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Whidbey Camano Land Trust challenge: $4.2 million by June 10

The 664 acres of the irregularly shaped Trillium property is located on South Whidbey, between South Whidbey State Park and Freeland. The Whidbey Camano Land Trust has an option to buy the property for $4.2 million, but the group needs to raise the funds by June 10. The Land Trust wants to preserve the large property as a natural area where people can hike, bike and horseback ride, among other activities.  - Image courtesy of Whidbey Camano Land Trust
The 664 acres of the irregularly shaped Trillium property is located on South Whidbey, between South Whidbey State Park and Freeland. The Whidbey Camano Land Trust has an option to buy the property for $4.2 million, but the group needs to raise the funds by June 10. The Land Trust wants to preserve the large property as a natural area where people can hike, bike and horseback ride, among other activities.
— image credit: Image courtesy of Whidbey Camano Land Trust

The Whidbey Camano Land Trust is attempting what is probably the biggest fundraiser in Whidbey history in order to save the largest single-owner piece of forest land remaining on the island.

And the race is on. The land trust has until June 10 to raise the $4.2 million required to purchase the 664 acres of the Trillium property located between Greenbank and Freeland on South Whidbey.

The Whidbey Camano Land Trust, a nonprofit group with offices in Greenbank, purchased an option to buy the property.

If the purchase is completed, then the land trust would hold a permanent conservation easement on the land, which would prevent any development. The property would become a community natural area where people can hike, bike, go horseback riding and possibly even do a little deer hunting.

The land trust is undertaking an aggressive fundraising campaign with a dedicated Web site, savetheforestnow.org, social media sites, community outreach and the obligatory buttons.

“People are responding very positively and we’re very encouraged,” said Sherrye Wyatt, a public relations writer who is working on the campaign. “A lot of people have an emotional connection to the land.”

Wyatt said land trust representatives would be thrilled to speak to any groups that are interested. Contact the Whidbey Camano Land Trust at 360-222-3310.

The Trillium woods has a storied history on South Whidbey. The land was owned by timber companies and periodically logged over the years. It was the site of protests in 1988 when the Trillium Corporation of Bellingham, owners at the time, clearcut the area.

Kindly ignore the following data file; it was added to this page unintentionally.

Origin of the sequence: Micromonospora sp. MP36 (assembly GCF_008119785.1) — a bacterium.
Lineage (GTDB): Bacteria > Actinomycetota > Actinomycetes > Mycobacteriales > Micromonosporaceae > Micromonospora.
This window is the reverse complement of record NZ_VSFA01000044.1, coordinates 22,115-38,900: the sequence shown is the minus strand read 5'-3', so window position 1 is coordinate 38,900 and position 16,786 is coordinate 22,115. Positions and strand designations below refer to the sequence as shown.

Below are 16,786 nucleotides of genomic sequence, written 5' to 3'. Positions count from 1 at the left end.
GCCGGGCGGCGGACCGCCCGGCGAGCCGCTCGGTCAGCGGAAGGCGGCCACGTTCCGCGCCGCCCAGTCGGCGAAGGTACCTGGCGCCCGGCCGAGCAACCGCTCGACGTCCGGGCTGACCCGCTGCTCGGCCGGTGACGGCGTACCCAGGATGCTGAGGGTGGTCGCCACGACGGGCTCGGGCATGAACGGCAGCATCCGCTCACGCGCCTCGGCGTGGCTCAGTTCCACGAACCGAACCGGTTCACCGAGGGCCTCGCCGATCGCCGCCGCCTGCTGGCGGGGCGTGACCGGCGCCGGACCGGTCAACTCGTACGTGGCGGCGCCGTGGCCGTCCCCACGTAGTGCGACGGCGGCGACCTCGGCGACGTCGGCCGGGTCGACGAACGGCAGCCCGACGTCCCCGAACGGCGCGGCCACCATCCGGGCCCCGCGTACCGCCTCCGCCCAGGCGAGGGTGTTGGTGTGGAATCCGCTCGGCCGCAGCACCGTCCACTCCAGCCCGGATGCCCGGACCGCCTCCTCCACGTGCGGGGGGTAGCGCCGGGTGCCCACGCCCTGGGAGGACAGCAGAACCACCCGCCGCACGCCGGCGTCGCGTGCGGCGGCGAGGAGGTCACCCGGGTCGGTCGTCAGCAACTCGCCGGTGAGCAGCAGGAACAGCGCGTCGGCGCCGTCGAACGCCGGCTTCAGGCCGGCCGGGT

The distressed residents tried in vain to block the entrance to the property to prevent logging. The protests helped launch the Whidbey Environmental Action Network, commonly known as WEAN, an eco-watchdog group that has worked to protect the island from the impacts of development.

The land was recently subdivided into 124 housing lots, but the project fell into bankruptcy and was taken over by banks in Snohomish County last year. The Freeland Water and Sewer District recently bought 80 acres to use for an outfall for its proposed sewer system.

“It’s a wonderful regenerated forest. In 20 years, it will be a spectacular regenerated forest,” Tom Cahill, president of the Whidbey Camano Land Trust, said.

He added that protecting the property would have dramatic economic impacts on the island. It would not only draw tourists, but it would help preserve the rural character and the quality of the life of South Whidbey — which keep property values high. In addition, land trust officials point out that adding 124 more lots to the depressed real estate market would likely drive down the prices of existing lots.

Cahill admits that the property could ultimately end up in public hands, if the fundraising is successful. That would mean the property tax burden would be spread to the rest of the county property owners. It would be a very small amount, he said, and worth it for the public benefit of preserving the wild property for countless generations.

Of course, the property also has significant ecological value. The land has mature stands of Douglas fir, western hemlock and red alder interspersed with wetlands and streams. A diversity of species live in the woods, including deer, coyotes, bats, great horned owls, screech owls, kestrels and song birds.

While the Whidbey Camano Land Trust is famous for obtaining grant money, land steward Cheryl Lowe said that the June 10 deadline is coming too quickly to fit into any grant cycles.

For more information about the campaign or to donate, visit www.savetheforestnow.org.

South Whidbey Record reporter Roy Jacobson contributed to the story.

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